But what the Pope and the Holy See reject is a clash of civilisations narrative between Christians and Muslims. Under this pontificate, inter-religious dialogue has become one of - if not the - top priorities as the Church surveys the conflicts across the world.
Religions, it was explained in Vienna, play a key role in the 30-50 of the most fragile and conflict-prone states around the globe and western politicians are slowly waking up to this.
Adama Deing, adviser on preventing religious genocide to the United Nations’ secretary general, told participants there is increased interest for political leaders to work with religious faiths on security, cohesion and peace and called for “more spirituality” at the UN. There were a number of diplomats and policy makers at the event, including an official from the British Foreign Office.
When it comes to the plight of Christians in the Middle East, participants at the conference say there are hopeful signs from the reform push currently being undertaken by the Saudi crown prince, Mohammad Bin Salman. Slowly, but surely, this theocracy - one of the major power players in the Middle East - is opening up to the world.
The title of the conference in Vienna - “Promoting peaceful coexistence and common citizenship” - was considered significant for its inclusion of the word “citizenship”.
In the past, one inter-religious dialogue veteran told me, Islamic powers would talk simply about the “protection” of Christians and other minorities in their country. To this the reply was: “We don’t want your protection we want to be part of the society where we live, pay taxes and contribute.” Christian communities, for example, have been part of Arab countries for centuries.
A major shift in this area took place, however, with the 2016 Marrakech declaration, signed by 250 heads of state form the Muslim world, religious leaders and scholars on the rights of religious minorities. This event happened following the persecution of Christians Yazidis and others by Islamic State, and it is the rise of the latter that is pushing Muslims countries to revise the position.
The Marrakech text calls for scholars to “develop a jurisprudence of the concept of ‘citizenship’ which is inclusive of diverse groups” and for hardliners to overcome their “selective amnesia that blocks memories of centuries of joint and shared living on the same land”.
It was also built on the Charter of Medina, drafted by the Prophet Mohammed in 622 as a constitution for Muslims and different religious believers to live alongside one another. Co-existence of religions in Muslim countries is not a new thing, and a case of rediscovering resources from inside the Islamic tradition.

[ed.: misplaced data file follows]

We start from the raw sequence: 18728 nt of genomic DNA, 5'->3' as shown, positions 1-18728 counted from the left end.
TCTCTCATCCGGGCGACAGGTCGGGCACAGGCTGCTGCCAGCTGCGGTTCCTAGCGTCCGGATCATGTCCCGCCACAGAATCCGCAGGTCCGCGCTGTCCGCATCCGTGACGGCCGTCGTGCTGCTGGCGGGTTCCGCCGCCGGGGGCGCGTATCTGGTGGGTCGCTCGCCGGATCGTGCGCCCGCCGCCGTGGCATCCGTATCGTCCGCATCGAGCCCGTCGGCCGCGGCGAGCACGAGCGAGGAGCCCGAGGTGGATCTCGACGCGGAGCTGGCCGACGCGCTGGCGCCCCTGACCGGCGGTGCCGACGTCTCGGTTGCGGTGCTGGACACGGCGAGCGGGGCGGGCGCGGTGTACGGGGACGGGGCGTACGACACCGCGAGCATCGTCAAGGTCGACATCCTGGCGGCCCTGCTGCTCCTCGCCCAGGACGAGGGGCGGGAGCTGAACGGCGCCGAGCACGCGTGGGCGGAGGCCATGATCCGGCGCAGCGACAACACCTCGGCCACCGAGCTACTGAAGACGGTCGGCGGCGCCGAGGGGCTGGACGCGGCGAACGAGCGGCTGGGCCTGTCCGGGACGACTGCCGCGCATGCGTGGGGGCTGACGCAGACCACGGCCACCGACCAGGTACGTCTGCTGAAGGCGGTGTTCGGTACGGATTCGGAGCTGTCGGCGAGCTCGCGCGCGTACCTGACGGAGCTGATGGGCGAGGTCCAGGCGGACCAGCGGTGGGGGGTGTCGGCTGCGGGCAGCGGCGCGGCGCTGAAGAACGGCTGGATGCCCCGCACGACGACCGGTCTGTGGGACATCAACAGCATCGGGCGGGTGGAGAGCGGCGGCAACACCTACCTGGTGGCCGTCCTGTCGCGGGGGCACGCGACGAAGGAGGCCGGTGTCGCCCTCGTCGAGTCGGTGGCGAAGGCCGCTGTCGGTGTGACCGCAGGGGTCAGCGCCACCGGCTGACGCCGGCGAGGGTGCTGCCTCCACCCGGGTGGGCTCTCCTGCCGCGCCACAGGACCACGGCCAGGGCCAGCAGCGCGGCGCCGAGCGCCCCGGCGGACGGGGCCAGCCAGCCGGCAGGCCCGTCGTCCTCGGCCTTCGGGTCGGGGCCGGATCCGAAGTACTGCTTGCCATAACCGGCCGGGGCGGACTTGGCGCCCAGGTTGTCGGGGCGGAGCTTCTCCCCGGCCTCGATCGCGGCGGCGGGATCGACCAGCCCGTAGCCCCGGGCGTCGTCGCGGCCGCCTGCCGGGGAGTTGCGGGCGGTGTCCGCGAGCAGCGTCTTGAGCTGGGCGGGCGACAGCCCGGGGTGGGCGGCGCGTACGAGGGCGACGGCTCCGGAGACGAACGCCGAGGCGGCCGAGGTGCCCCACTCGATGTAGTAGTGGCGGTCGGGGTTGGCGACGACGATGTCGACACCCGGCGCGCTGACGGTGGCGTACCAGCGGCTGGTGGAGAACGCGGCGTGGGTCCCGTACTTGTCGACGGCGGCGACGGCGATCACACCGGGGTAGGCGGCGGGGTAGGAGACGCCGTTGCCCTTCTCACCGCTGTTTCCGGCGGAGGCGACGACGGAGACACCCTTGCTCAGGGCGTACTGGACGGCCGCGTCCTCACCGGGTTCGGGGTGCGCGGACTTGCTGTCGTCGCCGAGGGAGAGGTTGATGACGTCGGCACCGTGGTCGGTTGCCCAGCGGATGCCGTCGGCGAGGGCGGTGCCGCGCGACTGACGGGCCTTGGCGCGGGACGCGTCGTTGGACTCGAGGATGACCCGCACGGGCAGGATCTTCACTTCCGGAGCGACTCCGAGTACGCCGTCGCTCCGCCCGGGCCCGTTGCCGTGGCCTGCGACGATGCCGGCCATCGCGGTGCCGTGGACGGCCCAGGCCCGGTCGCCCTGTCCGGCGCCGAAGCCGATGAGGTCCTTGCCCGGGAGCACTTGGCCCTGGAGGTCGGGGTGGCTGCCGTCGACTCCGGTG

When it comes to religious violence, the consistant refrain form Muslim scholars and leaders in Vienna was to deny it is anything to do with Islam. While the Pope has been praised for his de-linking of Islam to terrorism, others say to dismiss suicide bombers as having nothing to do with the religious faith they purport to follow is simplistic. “Religion can be the elixir of life or the potion of death,” Rabbi David Rosen, a KAICIID board member and inter-religious adviser to the Chief Rabbinate of Israel, told me.
“It touches the deepest dimension of our identities, and it is wrapped up in all aspects of human identity - personal, familial, congregational, national - and all these aspects can be abused, and when they are abused religion goes along with that.”
None of the major religions, Rabbi Rosen pointed out, are pacifist but the big question is what constitutes legitimate self-defence. There is a complex relationship between religion and violence that needs to be studied.
He stressed that the the antidote to abuse of religion is overcomingthe alienation and demonisation that can occur between faiths, which in turn paves the way for violence.
At interfaith gatherings such as the one in Vienna, Rabbi Rosen says he makes a point of meeting Saudi clerics, some of whom have “never met a Jew, let alone a rabbi, and let alone an Israeli rabbi”. It is these personal encounters that make far more impact than speeches and documents.
The work of inter-religious dialogue is slow, at times frustrating and is hard to put into a box with “achievable aims” written on it. It can become mired in difficulty and incite passionate emotions. Yet it is only by following this narrow path that we can help those suffering for their faith and be a sign post for peace in an increasingly violent - and religious - world.
PICTURE: Sultan Muhammadu Sa'ad Abubakar III, the Sultan of Sokoto, speaking at the KAIICID summit in Vienna (image/Christopher Lamb)